Benefit #3: Lower Stress on the Body. Zone 2 creates a lower stress response on the body. This study published in the International Journal of Sports Medicine in 2007 found that the nervous system is less disturbed by low heart rate running than intense running. This means that low-intensity training can be done more frequently and for longer periods of time without causing fatigue and burnout.

Benefit #4: Improved Race Performance. A meta-analysis published in the Journal of Sports Medicine in 2018 confirmed that race performances were better with a polarized training model than all other training styles, regardless of race type, training hours, or athlete experience. The polarized training method, where the majority of athletes trained in Zones 1 and 2, was by far the best training method when it came to running, cycling, and triathlon performance.

In conclusion, low heart rate running is a valuable training method for runners of all levels. It is effective for both elite athletes and recreational runners. It creates a lower stress response on the body and is an important factor in improving running performance. If you're looking to improve your running performance, low heart rate training is critical.

Matt Codiamat has been using MOTTIV to train for IRONMAN races with his fiance Gretchen Clemens (pictured above in this article). They love the flexibility of the training and the fact the training will always be tailored to their bodies individually.

The Science Behind Low Heart Rate Training

Zone 2 running has been shown to have immense benefits but what exactly is happening to your body when you're running in this heart rate zone?

Mitochondria Development

One of the key benefits of Zone 2 running is that it increases the number of mitochondria in your cells. As we’ve discussed, these are the powerhouses of the cell, responsible for producing energy through the process of cellular respiration.

When you're training in Zone 2, your body increases the density of mitochondria in your cells, which in turn allows your body to produce more energy during exercise.

Burning Fat as Fuel

Additionally, Zone 2 running helps train your body to burn fat as fuel. When you're working at a moderate intensity, your body is able to use fat as a primary source of energy, which helps improve your body's overall metabolic fitness. You will become more efficient at burning fat as fuel, which will give you more endurance to run for a longer period of time.

Lower Lactate and Cortisol Levels

Finally, Zone 2 running is effective in keeping lactate levels low and preventing the release of cortisol, a stress hormone that negatively impacts athletic performance when it’s kept too high for too long.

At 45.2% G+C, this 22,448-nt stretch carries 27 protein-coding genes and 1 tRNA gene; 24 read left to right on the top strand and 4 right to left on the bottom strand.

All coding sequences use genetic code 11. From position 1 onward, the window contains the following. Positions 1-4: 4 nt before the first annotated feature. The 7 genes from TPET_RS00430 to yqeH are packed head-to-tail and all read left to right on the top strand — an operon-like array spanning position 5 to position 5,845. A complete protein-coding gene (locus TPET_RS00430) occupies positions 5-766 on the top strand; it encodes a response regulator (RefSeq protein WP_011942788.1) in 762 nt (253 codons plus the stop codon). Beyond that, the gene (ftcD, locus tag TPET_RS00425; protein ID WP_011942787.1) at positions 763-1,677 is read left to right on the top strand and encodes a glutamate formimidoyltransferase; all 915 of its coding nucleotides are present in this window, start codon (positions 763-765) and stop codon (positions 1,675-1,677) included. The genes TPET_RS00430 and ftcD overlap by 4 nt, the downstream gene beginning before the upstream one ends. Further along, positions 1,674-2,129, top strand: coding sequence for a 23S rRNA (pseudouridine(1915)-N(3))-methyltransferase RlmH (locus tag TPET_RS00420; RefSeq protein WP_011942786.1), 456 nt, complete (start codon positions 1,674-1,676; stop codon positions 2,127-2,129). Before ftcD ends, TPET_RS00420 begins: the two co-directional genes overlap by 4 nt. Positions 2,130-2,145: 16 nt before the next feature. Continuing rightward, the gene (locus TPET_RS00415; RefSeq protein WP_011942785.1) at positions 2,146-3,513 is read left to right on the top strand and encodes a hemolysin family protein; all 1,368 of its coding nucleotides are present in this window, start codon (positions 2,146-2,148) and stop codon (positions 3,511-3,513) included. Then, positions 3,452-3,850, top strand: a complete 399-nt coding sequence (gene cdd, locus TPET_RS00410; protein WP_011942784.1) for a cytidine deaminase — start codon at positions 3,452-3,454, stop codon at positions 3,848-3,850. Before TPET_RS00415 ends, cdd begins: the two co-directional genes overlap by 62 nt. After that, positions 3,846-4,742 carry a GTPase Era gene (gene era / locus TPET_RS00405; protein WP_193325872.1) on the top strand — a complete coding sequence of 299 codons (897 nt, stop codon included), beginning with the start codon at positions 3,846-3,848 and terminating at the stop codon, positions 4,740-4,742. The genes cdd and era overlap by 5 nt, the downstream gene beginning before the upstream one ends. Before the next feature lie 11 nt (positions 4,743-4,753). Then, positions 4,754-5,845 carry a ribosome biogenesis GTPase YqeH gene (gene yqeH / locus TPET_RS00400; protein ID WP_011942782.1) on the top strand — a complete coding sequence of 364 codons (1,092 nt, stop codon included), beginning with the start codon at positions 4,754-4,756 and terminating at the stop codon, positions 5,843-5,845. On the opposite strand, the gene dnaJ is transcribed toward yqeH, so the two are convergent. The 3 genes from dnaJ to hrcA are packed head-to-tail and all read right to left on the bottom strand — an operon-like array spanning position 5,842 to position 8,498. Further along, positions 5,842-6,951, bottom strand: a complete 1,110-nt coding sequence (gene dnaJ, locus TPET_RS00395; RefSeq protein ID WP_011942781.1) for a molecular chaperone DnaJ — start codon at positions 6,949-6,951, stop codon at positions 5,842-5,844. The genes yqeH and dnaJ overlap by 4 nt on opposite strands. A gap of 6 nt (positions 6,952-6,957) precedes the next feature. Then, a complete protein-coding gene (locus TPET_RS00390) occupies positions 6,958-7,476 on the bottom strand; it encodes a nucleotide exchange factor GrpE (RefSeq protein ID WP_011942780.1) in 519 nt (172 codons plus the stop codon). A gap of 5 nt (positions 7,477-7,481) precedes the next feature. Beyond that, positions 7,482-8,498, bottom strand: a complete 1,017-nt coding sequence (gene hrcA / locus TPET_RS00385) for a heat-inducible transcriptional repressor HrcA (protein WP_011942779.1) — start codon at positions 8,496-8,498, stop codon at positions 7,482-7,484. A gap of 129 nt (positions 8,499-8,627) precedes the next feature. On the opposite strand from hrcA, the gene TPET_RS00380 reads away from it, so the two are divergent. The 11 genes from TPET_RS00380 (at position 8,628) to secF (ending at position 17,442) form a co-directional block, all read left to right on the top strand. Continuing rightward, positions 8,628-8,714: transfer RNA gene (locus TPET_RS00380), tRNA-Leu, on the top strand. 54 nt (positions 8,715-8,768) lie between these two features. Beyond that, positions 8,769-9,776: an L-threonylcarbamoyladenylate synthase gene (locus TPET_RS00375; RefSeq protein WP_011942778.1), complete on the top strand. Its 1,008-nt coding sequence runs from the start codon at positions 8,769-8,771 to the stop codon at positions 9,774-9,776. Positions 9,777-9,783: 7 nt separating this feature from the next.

Lactate accumulates in the body during exercise above the top of your Zone 2 intensity. Cortisol can inhibit the body's ability to burn fat as fuel, increase inflammation, and disrupt sleep. Zone 2 keeps lactate levels low and prevents the release of cortisol.

When your training is balanced, and most of your time spent training is in Zones 1 and 2, your body is in a low state of stress.  This way, your body will be able to hit your fast training really fast and adapt to the fast training successfully. Also, when you’re in a low state of stress you’ll be less likely to get injured or sick.


Step 1: Calculate Your Heart Rate Zones

Calculating your heart rate zones using the correct method is an important step in optimizing your running performance and ensuring you are training at the right intensity.

There are a few different methods you can use to determine your HR zones, but we prefer to use the Karvonen Method as it tends to be the most accurate for the greatest number of people.  The Karvonen Method is also based on your unique heart rate physiology, as opposed to other methods which are based on arbitrary guesstimates of your heart rate.

We find that the Karvonen Method is almost as accurate for calculating these zones as lab testing, while other methods can give inaccurate zones 30-40% of the time.

The Karvonen Method Calculation

The first step in using the Karvonen calculator is to determine both your maximum and resting heart rate. To perform a maximum heart rate test, we recommend the workout below from our training app.

Once you have your maximum heart rate, you can then collect your resting rate by wearing a wrist-based heart rate monitor to bed for a few nights. If you don’t have a wrist based monitor, you can take your resting HR while lying down first thing in the morning, then use a number that’s 5-10 beats per minute lower than the reading you collected.

Finally, to determine your heart rate zones using the Karvonen Method, you will need to use the following formula: ((Maximum Heart Rate – Resting Heart Rate) x Intensity Percentage) + Resting Heart Rate. Or you can simply enter your maximum and resting rates into our calculator below:

HR Training Zones

It’s important to note that monitoring heart rate using a chest-based heart rate strap is the most accurate method; watch-based heart rate monitors can be inaccurate by as many as 40 beats per minute. Women can use an arm band if they cannot comfortably use a chest strap (for those who can use a chest strap, the strap should be placed just below the bra band).

Step 2: Incorporate Zone 2 Heart Rate Workouts into Your Training Plan

To begin incorporating these runs into your training schedule, here are the key points to remember: